Do not neglect prayer and its power. Invite people to pray and ask God to show them the rightness of your ministry. In our experience, many not only ended their opposition, but became supporters.

Plan ahead 

The planning phase is extremely critical. Most importantly pray. Begin with prayer. Be steadfast in prayer. Pray without ceasing. Did I say to pray? Picture the ministry. Place it before God.

What is the need and who are its proposed recipients? Is another church or agency currently meeting this need? If so, how will your ministry be uniquely different? Develop a committee to thoroughly explore these issues. Include wise, experienced church leaders and those with memories of past efforts. Build bridges with dif­ferent people and groups and gain the ownership of the leaders.

You will need to consider finances. Do you need a guaran­teed source of funds before proceeding? Is funding part of the church’s budget? Is funding automatically renewable, and if so, for how long? Is funding contingent on grant applications? Who will write the grant application?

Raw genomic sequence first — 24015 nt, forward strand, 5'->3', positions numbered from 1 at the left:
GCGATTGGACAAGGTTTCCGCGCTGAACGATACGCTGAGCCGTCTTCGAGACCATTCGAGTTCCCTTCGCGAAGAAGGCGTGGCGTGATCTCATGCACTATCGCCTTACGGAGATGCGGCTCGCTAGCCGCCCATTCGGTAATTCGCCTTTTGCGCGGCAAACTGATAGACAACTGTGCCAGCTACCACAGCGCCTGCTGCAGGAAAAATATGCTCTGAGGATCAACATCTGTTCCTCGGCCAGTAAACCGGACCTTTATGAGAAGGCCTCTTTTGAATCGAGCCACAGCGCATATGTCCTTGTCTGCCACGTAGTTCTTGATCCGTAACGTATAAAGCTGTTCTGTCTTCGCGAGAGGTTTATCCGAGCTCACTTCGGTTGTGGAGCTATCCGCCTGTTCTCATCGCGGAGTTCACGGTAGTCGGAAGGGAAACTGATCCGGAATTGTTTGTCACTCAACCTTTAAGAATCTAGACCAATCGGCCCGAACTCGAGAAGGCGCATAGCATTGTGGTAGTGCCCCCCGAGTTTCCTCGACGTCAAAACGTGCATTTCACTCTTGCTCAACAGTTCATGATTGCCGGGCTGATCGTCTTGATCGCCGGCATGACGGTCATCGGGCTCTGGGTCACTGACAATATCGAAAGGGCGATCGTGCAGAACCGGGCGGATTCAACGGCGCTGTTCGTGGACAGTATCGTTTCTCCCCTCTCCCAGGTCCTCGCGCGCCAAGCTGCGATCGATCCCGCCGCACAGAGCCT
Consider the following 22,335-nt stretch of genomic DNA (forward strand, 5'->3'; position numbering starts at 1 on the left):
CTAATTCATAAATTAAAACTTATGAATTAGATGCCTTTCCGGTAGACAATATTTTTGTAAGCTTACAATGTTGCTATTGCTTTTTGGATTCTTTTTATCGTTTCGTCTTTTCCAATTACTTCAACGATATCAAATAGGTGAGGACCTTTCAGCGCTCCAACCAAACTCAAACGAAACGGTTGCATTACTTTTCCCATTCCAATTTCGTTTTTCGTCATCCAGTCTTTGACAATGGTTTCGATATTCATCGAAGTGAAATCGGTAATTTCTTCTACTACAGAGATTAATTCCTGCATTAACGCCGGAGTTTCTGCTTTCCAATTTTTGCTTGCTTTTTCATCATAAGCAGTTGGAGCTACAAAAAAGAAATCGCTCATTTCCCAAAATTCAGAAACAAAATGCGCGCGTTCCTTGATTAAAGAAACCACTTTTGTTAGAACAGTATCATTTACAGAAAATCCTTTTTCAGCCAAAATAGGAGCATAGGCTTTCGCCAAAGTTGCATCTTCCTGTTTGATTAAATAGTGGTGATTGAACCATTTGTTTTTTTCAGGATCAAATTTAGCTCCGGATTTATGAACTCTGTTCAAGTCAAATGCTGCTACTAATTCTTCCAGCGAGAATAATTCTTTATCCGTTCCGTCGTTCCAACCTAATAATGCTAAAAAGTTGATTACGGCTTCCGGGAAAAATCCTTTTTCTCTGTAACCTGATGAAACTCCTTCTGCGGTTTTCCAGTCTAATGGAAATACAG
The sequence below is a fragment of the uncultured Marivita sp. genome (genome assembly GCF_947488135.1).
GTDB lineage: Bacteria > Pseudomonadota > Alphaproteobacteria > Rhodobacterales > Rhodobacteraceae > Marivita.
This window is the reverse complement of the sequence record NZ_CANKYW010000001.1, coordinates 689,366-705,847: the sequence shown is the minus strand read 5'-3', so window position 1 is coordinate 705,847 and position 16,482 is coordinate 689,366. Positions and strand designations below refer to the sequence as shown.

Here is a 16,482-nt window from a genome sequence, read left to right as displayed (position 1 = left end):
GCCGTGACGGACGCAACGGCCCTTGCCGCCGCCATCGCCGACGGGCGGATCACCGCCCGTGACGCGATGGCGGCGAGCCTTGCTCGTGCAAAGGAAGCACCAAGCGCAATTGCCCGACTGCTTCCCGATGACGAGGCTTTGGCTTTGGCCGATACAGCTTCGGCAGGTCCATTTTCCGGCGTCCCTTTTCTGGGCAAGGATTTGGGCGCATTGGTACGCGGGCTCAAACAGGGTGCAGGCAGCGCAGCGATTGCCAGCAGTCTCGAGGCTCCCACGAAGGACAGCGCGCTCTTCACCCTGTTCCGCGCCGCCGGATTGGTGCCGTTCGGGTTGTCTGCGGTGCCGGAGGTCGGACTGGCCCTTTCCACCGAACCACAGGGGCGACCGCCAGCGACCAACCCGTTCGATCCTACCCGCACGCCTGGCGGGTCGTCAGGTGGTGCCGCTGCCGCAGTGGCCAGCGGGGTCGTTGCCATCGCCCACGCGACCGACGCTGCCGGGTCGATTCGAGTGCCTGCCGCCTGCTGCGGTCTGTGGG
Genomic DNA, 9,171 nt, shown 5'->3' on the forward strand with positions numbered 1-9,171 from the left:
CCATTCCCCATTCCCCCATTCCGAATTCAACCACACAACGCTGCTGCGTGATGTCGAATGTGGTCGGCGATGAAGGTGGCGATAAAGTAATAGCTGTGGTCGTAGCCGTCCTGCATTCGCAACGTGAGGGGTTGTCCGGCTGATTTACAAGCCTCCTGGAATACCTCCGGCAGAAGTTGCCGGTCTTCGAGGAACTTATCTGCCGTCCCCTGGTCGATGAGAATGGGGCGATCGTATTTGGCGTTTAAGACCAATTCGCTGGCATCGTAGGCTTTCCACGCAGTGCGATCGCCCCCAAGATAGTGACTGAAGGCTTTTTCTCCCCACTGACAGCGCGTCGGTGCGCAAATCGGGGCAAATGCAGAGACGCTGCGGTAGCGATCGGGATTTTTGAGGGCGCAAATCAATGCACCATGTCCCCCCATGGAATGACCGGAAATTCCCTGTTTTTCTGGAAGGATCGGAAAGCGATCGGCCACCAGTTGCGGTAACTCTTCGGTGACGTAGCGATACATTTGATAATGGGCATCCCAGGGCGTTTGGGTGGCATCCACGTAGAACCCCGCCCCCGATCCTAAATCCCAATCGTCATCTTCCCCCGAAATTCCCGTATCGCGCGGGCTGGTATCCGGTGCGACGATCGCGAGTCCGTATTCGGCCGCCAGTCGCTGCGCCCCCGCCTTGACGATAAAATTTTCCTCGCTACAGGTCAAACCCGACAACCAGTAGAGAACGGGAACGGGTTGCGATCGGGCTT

You will need a steering committee or board of directors. Will fund-raising be the domain of the board of directors or that of the ministry coordinator? If it is the ministry coordinator’s re­sponsibility, this will limit his focus on the ministry itself. Also, what type of accountability structure will you have (controlling or advisory board)? Consider the benefits of people guiding you versus people dictating to you (you may feel that way). How would you benefit from a controlling board of directors? Will the board give freedom and ownership to the ministry coordinator? Will he or she be tied to a hitching post or led by a lamp post?

You will need trained ministry staff. Make sure adequate training is available. You can do this yourself or better yet, coop­erate with other churches or church groups (Presbyteries, etc.). Local agencies—nursing homes, homeless shelters, hospitals, police departments, etc.—frequently have open-to-the-public training. The internet is a wealth of information with “How-to” manuals. Vimeo.com has a wealth of training films (search for Tenth Presbyterian training for some of ours). Tenth.org has a number of written, audio and video training materials on its site.